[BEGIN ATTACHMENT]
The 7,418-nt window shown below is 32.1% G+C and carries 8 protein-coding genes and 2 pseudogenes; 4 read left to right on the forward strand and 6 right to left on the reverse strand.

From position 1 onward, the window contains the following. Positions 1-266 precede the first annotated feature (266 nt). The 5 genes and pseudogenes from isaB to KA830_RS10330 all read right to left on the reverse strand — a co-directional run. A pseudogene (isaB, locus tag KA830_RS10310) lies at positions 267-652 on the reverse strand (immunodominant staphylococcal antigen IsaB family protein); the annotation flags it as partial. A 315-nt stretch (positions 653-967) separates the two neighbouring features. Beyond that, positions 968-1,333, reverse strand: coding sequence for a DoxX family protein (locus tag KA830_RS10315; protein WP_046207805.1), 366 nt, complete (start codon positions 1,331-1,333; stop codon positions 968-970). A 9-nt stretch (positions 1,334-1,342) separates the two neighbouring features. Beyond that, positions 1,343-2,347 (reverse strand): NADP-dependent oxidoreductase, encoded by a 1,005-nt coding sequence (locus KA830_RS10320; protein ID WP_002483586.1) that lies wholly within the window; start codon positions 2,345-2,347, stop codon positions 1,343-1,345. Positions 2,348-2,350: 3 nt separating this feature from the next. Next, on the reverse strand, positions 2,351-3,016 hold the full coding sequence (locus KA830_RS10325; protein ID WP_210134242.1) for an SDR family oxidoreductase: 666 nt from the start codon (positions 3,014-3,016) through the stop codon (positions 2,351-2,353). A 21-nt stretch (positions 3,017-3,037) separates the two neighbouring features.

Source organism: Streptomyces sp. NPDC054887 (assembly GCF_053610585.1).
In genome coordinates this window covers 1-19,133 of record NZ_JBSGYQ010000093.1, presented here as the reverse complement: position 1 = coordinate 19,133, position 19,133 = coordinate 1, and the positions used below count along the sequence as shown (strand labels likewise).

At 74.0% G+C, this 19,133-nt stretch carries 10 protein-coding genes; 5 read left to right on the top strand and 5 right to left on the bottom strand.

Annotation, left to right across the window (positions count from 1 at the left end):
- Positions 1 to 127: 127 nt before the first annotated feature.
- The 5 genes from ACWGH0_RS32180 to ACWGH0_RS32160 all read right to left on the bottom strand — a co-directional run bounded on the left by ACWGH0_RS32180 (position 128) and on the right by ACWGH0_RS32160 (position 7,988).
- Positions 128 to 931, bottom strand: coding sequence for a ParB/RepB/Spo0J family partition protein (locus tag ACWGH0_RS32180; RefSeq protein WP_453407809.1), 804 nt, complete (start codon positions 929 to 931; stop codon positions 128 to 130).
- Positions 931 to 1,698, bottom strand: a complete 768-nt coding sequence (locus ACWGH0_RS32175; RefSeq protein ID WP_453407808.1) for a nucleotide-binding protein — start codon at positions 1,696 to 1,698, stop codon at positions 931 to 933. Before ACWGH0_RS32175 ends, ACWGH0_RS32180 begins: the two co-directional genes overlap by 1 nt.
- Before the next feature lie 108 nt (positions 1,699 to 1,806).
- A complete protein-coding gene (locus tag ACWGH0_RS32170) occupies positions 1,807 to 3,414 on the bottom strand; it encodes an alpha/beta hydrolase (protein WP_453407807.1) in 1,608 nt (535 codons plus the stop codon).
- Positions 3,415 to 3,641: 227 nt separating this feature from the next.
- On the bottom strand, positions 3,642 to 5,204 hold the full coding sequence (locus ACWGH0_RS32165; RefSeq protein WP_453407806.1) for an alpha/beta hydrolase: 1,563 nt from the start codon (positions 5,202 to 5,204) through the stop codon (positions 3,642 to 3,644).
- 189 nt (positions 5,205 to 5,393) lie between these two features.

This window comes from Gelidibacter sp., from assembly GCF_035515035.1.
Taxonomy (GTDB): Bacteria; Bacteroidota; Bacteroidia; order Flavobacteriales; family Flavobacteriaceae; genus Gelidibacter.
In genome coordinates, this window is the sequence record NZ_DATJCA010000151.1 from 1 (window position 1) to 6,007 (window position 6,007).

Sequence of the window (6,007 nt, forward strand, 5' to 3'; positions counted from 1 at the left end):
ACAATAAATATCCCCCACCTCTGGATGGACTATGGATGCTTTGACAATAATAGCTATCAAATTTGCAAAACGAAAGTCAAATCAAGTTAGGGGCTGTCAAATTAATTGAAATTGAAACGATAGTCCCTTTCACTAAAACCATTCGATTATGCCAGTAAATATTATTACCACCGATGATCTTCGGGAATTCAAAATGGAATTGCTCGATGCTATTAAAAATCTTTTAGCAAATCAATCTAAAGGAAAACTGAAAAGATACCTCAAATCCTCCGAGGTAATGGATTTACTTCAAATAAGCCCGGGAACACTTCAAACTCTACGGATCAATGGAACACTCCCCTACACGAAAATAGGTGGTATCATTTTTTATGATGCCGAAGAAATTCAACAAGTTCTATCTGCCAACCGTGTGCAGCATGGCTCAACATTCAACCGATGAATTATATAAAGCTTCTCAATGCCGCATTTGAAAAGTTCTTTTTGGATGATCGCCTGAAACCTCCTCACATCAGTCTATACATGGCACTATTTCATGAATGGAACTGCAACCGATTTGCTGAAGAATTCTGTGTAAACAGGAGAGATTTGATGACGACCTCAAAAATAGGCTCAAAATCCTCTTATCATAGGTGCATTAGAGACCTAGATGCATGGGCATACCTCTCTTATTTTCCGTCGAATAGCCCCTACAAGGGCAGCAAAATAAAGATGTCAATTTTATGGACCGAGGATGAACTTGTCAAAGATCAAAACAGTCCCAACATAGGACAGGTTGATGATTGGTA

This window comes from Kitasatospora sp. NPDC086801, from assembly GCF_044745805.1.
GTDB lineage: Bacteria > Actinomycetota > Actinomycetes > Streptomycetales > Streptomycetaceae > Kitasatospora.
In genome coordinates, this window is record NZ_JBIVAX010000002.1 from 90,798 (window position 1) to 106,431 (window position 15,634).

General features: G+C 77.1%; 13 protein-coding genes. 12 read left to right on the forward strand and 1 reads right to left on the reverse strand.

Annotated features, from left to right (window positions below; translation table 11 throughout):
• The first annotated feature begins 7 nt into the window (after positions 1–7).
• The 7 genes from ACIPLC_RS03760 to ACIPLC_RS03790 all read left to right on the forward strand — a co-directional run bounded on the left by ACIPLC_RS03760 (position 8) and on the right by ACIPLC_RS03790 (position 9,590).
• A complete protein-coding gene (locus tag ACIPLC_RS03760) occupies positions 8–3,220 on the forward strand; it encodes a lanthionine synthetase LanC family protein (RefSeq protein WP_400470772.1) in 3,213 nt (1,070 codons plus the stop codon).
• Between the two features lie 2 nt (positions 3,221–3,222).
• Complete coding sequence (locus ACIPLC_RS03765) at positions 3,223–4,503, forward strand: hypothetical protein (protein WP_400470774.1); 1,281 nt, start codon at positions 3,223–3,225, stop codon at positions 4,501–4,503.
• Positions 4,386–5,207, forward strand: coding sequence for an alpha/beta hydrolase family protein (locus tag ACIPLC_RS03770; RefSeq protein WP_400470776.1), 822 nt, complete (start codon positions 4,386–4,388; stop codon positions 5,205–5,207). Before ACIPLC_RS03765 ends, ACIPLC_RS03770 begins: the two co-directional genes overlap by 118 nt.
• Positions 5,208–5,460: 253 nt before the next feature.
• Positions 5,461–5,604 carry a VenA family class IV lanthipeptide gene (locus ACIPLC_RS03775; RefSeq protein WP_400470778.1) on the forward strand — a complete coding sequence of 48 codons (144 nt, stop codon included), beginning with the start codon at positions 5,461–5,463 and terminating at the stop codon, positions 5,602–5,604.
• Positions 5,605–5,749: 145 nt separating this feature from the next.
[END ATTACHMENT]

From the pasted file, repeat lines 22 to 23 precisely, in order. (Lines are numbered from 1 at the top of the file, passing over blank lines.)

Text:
GTDB lineage: Bacteria > Actinomycetota > Actinomycetes > Streptomycetales > Streptomycetaceae > Kitasatospora.
In genome coordinates, this window is record NZ_JBIVAX010000002.1 from 90,798 (window position 1) to 106,431 (window position 15,634).